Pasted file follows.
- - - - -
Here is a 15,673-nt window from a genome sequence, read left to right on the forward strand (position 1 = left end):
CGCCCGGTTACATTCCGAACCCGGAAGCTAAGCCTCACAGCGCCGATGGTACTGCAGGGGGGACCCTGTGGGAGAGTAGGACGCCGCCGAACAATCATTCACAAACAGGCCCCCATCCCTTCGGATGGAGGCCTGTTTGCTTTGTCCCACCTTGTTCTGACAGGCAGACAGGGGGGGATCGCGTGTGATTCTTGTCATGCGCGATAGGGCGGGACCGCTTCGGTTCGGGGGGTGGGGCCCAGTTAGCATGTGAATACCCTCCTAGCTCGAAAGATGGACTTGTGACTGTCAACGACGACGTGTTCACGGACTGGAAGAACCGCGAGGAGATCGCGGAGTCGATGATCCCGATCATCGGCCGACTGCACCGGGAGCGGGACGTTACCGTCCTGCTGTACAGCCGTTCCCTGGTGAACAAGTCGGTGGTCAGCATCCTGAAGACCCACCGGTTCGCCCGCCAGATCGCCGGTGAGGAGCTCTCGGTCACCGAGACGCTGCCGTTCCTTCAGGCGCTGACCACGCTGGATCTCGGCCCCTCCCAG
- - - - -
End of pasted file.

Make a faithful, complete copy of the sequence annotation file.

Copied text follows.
Here is a 15,673-nt window from a genome sequence, read left to right on the forward strand (position 1 = left end):
CGCCCGGTTACATTCCGAACCCGGAAGCTAAGCCTCACAGCGCCGATGGTACTGCAGGGGGGACCCTGTGGGAGAGTAGGACGCCGCCGAACAATCATTCACAAACAGGCCCCCATCCCTTCGGATGGAGGCCTGTTTGCTTTGTCCCACCTTGTTCTGACAGGCAGACAGGGGGGGATCGCGTGTGATTCTTGTCATGCGCGATAGGGCGGGACCGCTTCGGTTCGGGGGGTGGGGCCCAGTTAGCATGTGAATACCCTCCTAGCTCGAAAGATGGACTTGTGACTGTCAACGACGACGTGTTCACGGACTGGAAGAACCGCGAGGAGATCGCGGAGTCGATGATCCCGATCATCGGCCGACTGCACCGGGAGCGGGACGTTACCGTCCTGCTGTACAGCCGTTCCCTGGTGAACAAGTCGGTGGTCAGCATCCTGAAGACCCACCGGTTCGCCCGCCAGATCGCCGGTGAGGAGCTCTCGGTCACCGAGACGCTGCCGTTCCTTCAGGCGCTGACCACGCTGGATCTCGGCCCCTCCCAG